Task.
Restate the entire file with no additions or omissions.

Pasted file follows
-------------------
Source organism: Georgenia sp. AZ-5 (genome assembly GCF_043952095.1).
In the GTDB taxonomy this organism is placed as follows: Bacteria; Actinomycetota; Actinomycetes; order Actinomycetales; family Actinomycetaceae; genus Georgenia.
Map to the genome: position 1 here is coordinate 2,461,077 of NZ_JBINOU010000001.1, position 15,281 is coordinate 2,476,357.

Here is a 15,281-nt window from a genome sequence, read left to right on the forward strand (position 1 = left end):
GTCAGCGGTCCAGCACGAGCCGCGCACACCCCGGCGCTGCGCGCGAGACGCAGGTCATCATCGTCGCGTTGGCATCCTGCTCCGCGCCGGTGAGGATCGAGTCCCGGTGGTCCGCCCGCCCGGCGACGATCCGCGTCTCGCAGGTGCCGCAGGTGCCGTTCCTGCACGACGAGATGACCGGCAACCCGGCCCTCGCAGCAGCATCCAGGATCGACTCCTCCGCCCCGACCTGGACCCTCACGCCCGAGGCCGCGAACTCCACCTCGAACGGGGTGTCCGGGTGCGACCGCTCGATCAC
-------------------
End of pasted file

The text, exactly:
Source organism: Georgenia sp. AZ-5 (genome assembly GCF_043952095.1).
In the GTDB taxonomy this organism is placed as follows: Bacteria; Actinomycetota; Actinomycetes; order Actinomycetales; family Actinomycetaceae; genus Georgenia.
Map to the genome: position 1 here is coordinate 2,461,077 of NZ_JBINOU010000001.1, position 15,281 is coordinate 2,476,357.

Here is a 15,281-nt window from a genome sequence, read left to right on the forward strand (position 1 = left end):
GTCAGCGGTCCAGCACGAGCCGCGCACACCCCGGCGCTGCGCGCGAGACGCAGGTCATCATCGTCGCGTTGGCATCCTGCTCCGCGCCGGTGAGGATCGAGTCCCGGTGGTCCGCCCGCCCGGCGACGATCCGCGTCTCGCAGGTGCCGCAGGTGCCGTTCCTGCACGACGAGATGACCGGCAACCCGGCCCTCGCAGCAGCATCCAGGATCGACTCCTCCGCCCCGACCTGGACCCTCACGCCCGAGGCCGCGAACTCCACCTCGAACGGGGTGTCCGGGTGCGACCGCTCGATCAC